Granted, there is the remainder of 2017 left to tabulate for the latest decade. And Sunday will be the 5th time two 30 year olds will face off with a Slam at stake. That guarantees we will have at least 2 Slams won in this decade and perhaps more. The old guard of 30 year-olds which includes Nadal, Wawrinka, and Federer are all threats at Majors. And both Murray and Djokovic will turn 30 in May before the French Open begins. That’s quite a cavalcade of trentenaires capable of bagging a couple more Slams with 3 remaining on the calendar. One might even say that of the 3 majors remaining, there’s a greater chance those are won by that group men in their 30’s than the rest of the field.
There’s been a theory peddled in recent years in tennis that better nutrition, a more rigorous fitness regimen, better exercise science, and even increased mindfulness have enabled top players to remain at the top of the game at a more advanced age. Perhaps it has. But as we’ve seen in our analysis of 30+ players, it hasn’t necessarily translated to more Slam trophies on the Men’s side. At least not yet. All 4 Slams this year would have to be won by men in their 30’s for there to be growth (5, up from 4) from the previous decade in Slams won by 30+ year old men.
Even if there is a bit more longevity in the men’s game, it is hard to imagine that any player would win 4 more after that age. Ken Rosewall and Rod Laver, the record-holders for Slams post-thirty, played in an era of lesser depth. Today, a poor night’s sleep or a minor indigestion for a Top 5 player could have him slip up enough to lose against a player ranked 100 spots below him. It happens all the time. And that doesn’t even factor in a group of younger players who are all considered Grand Slam material. Gentlemen like Raonic, Nishikori, Alexander Zverev, and Dimitrov have been knocking at the door, and are likely to breakthrough in the coming years. Those are all men capable of snatching a few Grand Slam trophies away from the likes of Djokovic and Nadal. And that’s not counting the proven Major contenders like Murray and Wawrinka who have already crossed the Slam Chasm.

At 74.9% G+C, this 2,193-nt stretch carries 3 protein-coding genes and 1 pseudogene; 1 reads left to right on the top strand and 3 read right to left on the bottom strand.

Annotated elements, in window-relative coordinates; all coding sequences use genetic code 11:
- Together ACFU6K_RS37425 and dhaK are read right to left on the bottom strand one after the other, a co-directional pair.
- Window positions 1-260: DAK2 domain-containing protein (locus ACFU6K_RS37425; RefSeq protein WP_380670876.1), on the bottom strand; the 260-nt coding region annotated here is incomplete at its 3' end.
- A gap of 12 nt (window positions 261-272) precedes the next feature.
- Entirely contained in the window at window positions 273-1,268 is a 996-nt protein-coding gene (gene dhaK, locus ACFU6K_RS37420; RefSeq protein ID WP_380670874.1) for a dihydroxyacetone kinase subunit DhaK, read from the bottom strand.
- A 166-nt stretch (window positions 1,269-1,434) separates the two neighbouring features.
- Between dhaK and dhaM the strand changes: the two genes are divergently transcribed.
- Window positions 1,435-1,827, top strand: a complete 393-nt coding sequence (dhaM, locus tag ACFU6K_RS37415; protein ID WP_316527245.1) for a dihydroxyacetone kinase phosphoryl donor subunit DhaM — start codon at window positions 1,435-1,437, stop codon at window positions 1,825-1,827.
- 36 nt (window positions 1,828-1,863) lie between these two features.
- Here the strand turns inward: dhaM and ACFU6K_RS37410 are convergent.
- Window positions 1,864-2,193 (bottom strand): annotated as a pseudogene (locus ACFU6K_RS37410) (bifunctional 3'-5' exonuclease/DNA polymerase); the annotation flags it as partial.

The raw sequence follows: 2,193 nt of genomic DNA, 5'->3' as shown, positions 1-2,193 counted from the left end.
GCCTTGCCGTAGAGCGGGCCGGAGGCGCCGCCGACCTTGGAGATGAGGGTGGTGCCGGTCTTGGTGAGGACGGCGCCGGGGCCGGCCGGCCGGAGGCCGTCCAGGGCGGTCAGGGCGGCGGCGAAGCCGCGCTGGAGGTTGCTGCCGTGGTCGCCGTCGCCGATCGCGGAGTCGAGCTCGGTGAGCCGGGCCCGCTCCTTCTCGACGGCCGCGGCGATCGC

After Sunday’s Australian Open final, Nadal will either sit at his current total of 14, while Federer will have pocketed his 18th, or Nadal will possess 15 Slam trophies while Fed will remain with his record 17. Djokovic, who is probably training at home in Monte Carlo at this hour, will obviously still have 12 Majors. In the event that he wins Down Under, Nadal would need another 2 Slams to equal Federer’s total — assuming Federer doesn’t win any other Slams — and 3 to pass him. Nadal hasn’t been in a Slam final or won one since the 2014 French Open. That’s a drought of close to 3 years. For Rafa to pass Roger, you would have to expect Nadal to win another 3 Slams for the rest of his career, on top of this year’s Aussie, past the age of 30. All while projecting: Roger without another Major win. For Nole to pass King Fed, you would have to expect Djokovic to win another 6 Slams, all after turning 30. While projecting: Rog doesn’t win another Major. That’s a ton to expect from Nole past the age of 30. He would have to win more Majors past 30 than any other man (both current record holders Rosewall and Laver hold 4 after 30), in an era with much greater depth and physicality.
Both scenarios that have Djokovic or Nadal passing Federer in total Grand Slams are highly improbable, if not virtually impossible. They assume unrivaled production from either player after turning 30 years of age, all the while inferring Roger will not add to his Slam trophy case. Yet, the Federer Express has shown us recently, and particularly this fortnight, that he’s able to play the kind of game that will have him threaten at Majors. He could very well capture another Slam or two. Starting with tomorrow.